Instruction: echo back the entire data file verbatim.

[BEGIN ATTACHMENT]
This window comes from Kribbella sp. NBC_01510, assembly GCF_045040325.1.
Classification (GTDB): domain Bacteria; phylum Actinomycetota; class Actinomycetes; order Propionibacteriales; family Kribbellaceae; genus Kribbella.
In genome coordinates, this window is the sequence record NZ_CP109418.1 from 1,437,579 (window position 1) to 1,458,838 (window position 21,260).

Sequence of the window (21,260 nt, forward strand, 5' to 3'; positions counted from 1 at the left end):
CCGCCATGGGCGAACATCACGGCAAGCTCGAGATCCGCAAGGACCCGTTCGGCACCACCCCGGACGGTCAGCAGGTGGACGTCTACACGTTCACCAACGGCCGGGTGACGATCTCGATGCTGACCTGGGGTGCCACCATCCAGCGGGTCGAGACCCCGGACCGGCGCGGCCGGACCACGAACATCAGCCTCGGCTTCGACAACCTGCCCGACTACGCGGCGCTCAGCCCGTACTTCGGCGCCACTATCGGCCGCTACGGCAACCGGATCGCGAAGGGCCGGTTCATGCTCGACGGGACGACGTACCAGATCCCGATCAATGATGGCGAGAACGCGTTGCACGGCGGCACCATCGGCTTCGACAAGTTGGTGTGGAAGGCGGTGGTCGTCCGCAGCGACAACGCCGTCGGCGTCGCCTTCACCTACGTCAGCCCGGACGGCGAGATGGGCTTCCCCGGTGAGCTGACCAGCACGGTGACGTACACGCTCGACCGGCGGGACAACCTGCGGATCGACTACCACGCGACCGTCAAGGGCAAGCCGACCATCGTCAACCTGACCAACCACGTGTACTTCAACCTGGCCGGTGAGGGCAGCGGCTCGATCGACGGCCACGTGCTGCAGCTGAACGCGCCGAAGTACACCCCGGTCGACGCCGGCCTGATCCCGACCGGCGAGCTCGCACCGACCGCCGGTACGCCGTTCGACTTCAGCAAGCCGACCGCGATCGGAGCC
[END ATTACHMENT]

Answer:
This window comes from Kribbella sp. NBC_01510, assembly GCF_045040325.1.
Classification (GTDB): domain Bacteria; phylum Actinomycetota; class Actinomycetes; order Propionibacteriales; family Kribbellaceae; genus Kribbella.
In genome coordinates, this window is the sequence record NZ_CP109418.1 from 1,437,579 (window position 1) to 1,458,838 (window position 21,260).

Sequence of the window (21,260 nt, forward strand, 5' to 3'; positions counted from 1 at the left end):
CCGCCATGGGCGAACATCACGGCAAGCTCGAGATCCGCAAGGACCCGTTCGGCACCACCCCGGACGGTCAGCAGGTGGACGTCTACACGTTCACCAACGGCCGGGTGACGATCTCGATGCTGACCTGGGGTGCCACCATCCAGCGGGTCGAGACCCCGGACCGGCGCGGCCGGACCACGAACATCAGCCTCGGCTTCGACAACCTGCCCGACTACGCGGCGCTCAGCCCGTACTTCGGCGCCACTATCGGCCGCTACGGCAACCGGATCGCGAAGGGCCGGTTCATGCTCGACGGGACGACGTACCAGATCCCGATCAATGATGGCGAGAACGCGTTGCACGGCGGCACCATCGGCTTCGACAAGTTGGTGTGGAAGGCGGTGGTCGTCCGCAGCGACAACGCCGTCGGCGTCGCCTTCACCTACGTCAGCCCGGACGGCGAGATGGGCTTCCCCGGTGAGCTGACCAGCACGGTGACGTACACGCTCGACCGGCGGGACAACCTGCGGATCGACTACCACGCGACCGTCAAGGGCAAGCCGACCATCGTCAACCTGACCAACCACGTGTACTTCAACCTGGCCGGTGAGGGCAGCGGCTCGATCGACGGCCACGTGCTGCAGCTGAACGCGCCGAAGTACACCCCGGTCGACGCCGGCCTGATCCCGACCGGCGAGCTCGCACCGACCGCCGGTACGCCGTTCGACTTCAGCAAGCCGACCGCGATCGGAGCC